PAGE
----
published : 2023-09-08

San Francisco Law Firm Opens Fellowship to All Students After Discrimination Lawsuit

Morrison & Foerster Changes Criteria for Diversity Fellowship

A photo of the San Francisco skyline, taken with a Nikon D850

A San Francisco law firm, Morrison & Foerster, has decided to open its fellowship to all students following a lawsuit alleging discrimination.

The lawsuit, filed by the American Alliance for Equal Rights (AAFER), challenged the firm's 'Keith Wetmore 1L Fellowship for Excellence, Diversity, and Inclusion' for discriminating against certain applicants based on their race.

Led by activist Edward Blum, AAFER's lawsuit aimed to include underrepresented groups and accused the firm of excluding applicants based on their race.

However, Morrison & Foerster made changes to their fellowship criteria eight days after the lawsuit was filed, removing the race and sexual orientation criteria from the application.

The fellowship is now open to all law students who have a demonstrated commitment to promoting diversity and bring a diverse perspective to the firm.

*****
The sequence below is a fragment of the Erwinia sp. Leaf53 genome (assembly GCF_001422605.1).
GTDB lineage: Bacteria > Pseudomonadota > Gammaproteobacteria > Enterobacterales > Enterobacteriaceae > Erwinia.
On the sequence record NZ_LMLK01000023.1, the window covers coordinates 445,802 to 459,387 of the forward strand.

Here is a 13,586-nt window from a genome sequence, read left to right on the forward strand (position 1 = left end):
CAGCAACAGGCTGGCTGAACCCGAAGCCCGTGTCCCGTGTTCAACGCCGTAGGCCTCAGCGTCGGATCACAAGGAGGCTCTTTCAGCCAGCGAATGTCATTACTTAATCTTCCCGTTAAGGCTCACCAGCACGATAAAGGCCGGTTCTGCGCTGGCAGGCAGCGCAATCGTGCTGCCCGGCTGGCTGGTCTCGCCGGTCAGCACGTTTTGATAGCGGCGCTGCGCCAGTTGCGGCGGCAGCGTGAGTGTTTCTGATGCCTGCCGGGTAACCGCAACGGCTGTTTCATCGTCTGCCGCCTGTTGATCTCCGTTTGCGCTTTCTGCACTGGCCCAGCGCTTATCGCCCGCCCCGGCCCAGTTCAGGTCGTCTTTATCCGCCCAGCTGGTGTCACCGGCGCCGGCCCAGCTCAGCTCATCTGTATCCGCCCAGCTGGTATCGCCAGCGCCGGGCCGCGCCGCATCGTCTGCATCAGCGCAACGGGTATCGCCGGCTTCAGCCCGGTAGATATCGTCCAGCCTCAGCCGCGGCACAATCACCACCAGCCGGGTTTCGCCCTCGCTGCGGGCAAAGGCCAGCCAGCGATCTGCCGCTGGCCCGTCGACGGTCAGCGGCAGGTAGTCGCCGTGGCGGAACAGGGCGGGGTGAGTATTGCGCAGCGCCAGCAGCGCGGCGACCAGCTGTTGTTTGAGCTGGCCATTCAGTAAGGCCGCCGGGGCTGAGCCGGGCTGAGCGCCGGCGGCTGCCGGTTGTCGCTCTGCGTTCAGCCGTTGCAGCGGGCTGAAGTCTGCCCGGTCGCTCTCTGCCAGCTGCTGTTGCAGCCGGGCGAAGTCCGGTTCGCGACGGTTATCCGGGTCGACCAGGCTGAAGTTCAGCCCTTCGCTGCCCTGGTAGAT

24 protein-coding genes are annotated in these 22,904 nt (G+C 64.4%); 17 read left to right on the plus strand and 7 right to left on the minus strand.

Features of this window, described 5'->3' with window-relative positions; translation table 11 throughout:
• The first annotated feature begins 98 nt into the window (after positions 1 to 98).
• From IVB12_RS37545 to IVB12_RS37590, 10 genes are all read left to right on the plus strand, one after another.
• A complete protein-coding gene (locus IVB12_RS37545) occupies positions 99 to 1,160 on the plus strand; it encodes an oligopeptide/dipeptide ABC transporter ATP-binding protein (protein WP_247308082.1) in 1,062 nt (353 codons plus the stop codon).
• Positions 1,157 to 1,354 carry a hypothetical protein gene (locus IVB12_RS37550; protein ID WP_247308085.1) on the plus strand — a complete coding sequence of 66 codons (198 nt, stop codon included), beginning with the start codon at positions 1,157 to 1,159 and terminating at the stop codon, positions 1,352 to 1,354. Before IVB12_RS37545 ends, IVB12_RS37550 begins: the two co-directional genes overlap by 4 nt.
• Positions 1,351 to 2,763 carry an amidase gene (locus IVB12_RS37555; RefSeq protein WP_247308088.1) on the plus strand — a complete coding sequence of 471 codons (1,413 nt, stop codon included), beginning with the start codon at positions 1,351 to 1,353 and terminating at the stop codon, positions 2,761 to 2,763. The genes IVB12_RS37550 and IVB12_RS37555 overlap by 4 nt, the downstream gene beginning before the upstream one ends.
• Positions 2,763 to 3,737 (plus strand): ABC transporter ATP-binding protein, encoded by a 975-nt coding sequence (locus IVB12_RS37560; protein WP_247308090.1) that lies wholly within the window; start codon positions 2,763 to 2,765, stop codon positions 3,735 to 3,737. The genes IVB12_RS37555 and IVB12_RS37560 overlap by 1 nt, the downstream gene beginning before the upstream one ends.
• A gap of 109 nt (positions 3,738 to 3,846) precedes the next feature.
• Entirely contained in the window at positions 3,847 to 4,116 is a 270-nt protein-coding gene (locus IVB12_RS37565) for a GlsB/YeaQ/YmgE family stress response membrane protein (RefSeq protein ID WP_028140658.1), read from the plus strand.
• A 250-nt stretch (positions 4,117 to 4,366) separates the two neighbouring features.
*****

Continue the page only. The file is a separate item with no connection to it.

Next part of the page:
This change in stance by Morrison & Foerster suggests that the firm is unwilling to defend its race-based initiatives in light of the evolving legal climate.

An image of a diverse group of law students working together in a classroom, taken with a Canon EOS R

The firm has advised its clients, following a recent Supreme Court decision, to evaluate their diversity programs and eliminate any unlawful preferences such as quotas or set asides.

Representatives from Morrison & Foerster were not immediately available for comment on the matter.

In addition to the lawsuit against Morrison & Foerster, AAFER has also filed a lawsuit against Perkins Coie LLP, another law firm that is defending its fellowship from the allegations of discrimination.

AAFER claims that the fellowship offered by Perkins Coie LLP violated the Civil Rights Act of 1866 by limiting it to students of color, students who identify as LGBTQ+, or students with disabilities.

Edward Blum, the activist behind the Supreme Court case that banned affirmative action in college admissions, leads AAFER.

Blum argues that excluding students from fellowships based on their race is unfair, polarizing, and illegal.

A picture of Edward Blum, the activist behind the Supreme Court case, taken with a Sony Alpha A7 III

He believes that race and ethnicity should not be factors in hiring or promotion decisions.

AAFUR hopes that law firms like Morrison & Foerster and Perkins Coie LLP will end racial restrictions in their fellowship programs and open them to all qualified applicants.

The U.S. Supreme Court delivered a ruling in June, rejecting the use of race as a factor in college admissions, stating that it violated the Equal Protection Clause of the 14th Amendment.

The controversy surrounding affirmative action and diversity initiatives continues to be a significant topic in the legal and educational realms.